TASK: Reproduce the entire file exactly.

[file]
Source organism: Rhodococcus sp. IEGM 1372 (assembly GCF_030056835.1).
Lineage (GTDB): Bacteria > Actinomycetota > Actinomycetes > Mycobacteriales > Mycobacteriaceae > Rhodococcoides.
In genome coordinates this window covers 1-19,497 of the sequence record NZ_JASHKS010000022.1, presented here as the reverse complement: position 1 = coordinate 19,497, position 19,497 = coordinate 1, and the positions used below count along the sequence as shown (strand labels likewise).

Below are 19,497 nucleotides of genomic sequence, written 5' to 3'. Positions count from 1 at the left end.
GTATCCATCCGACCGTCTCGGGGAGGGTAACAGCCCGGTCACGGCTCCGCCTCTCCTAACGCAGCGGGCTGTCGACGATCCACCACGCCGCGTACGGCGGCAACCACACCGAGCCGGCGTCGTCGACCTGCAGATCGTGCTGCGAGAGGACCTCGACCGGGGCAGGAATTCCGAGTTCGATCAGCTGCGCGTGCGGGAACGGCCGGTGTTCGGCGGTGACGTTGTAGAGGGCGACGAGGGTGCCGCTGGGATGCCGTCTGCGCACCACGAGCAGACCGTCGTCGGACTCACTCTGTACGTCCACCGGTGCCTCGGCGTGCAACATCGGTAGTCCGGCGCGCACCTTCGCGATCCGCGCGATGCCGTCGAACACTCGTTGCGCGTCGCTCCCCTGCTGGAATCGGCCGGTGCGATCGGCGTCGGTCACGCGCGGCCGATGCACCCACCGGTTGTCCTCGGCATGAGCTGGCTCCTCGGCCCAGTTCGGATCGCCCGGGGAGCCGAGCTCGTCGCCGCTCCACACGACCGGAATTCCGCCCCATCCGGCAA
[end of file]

Source organism: Rhodococcus sp. IEGM 1372 (assembly GCF_030056835.1).
Lineage (GTDB): Bacteria > Actinomycetota > Actinomycetes > Mycobacteriales > Mycobacteriaceae > Rhodococcoides.
In genome coordinates this window covers 1-19,497 of the sequence record NZ_JASHKS010000022.1, presented here as the reverse complement: position 1 = coordinate 19,497, position 19,497 = coordinate 1, and the positions used below count along the sequence as shown (strand labels likewise).

Below are 19,497 nucleotides of genomic sequence, written 5' to 3'. Positions count from 1 at the left end.
GTATCCATCCGACCGTCTCGGGGAGGGTAACAGCCCGGTCACGGCTCCGCCTCTCCTAACGCAGCGGGCTGTCGACGATCCACCACGCCGCGTACGGCGGCAACCACACCGAGCCGGCGTCGTCGACCTGCAGATCGTGCTGCGAGAGGACCTCGACCGGGGCAGGAATTCCGAGTTCGATCAGCTGCGCGTGCGGGAACGGCCGGTGTTCGGCGGTGACGTTGTAGAGGGCGACGAGGGTGCCGCTGGGATGCCGTCTGCGCACCACGAGCAGACCGTCGTCGGACTCACTCTGTACGTCCACCGGTGCCTCGGCGTGCAACATCGGTAGTCCGGCGCGCACCTTCGCGATCCGCGCGATGCCGTCGAACACTCGTTGCGCGTCGCTCCCCTGCTGGAATCGGCCGGTGCGATCGGCGTCGGTCACGCGCGGCCGATGCACCCACCGGTTGTCCTCGGCATGAGCTGGCTCCTCGGCCCAGTTCGGATCGCCCGGGGAGCCGAGCTCGTCGCCGCTCCACACGACCGGAATTCCGCCCCATCCGGCAA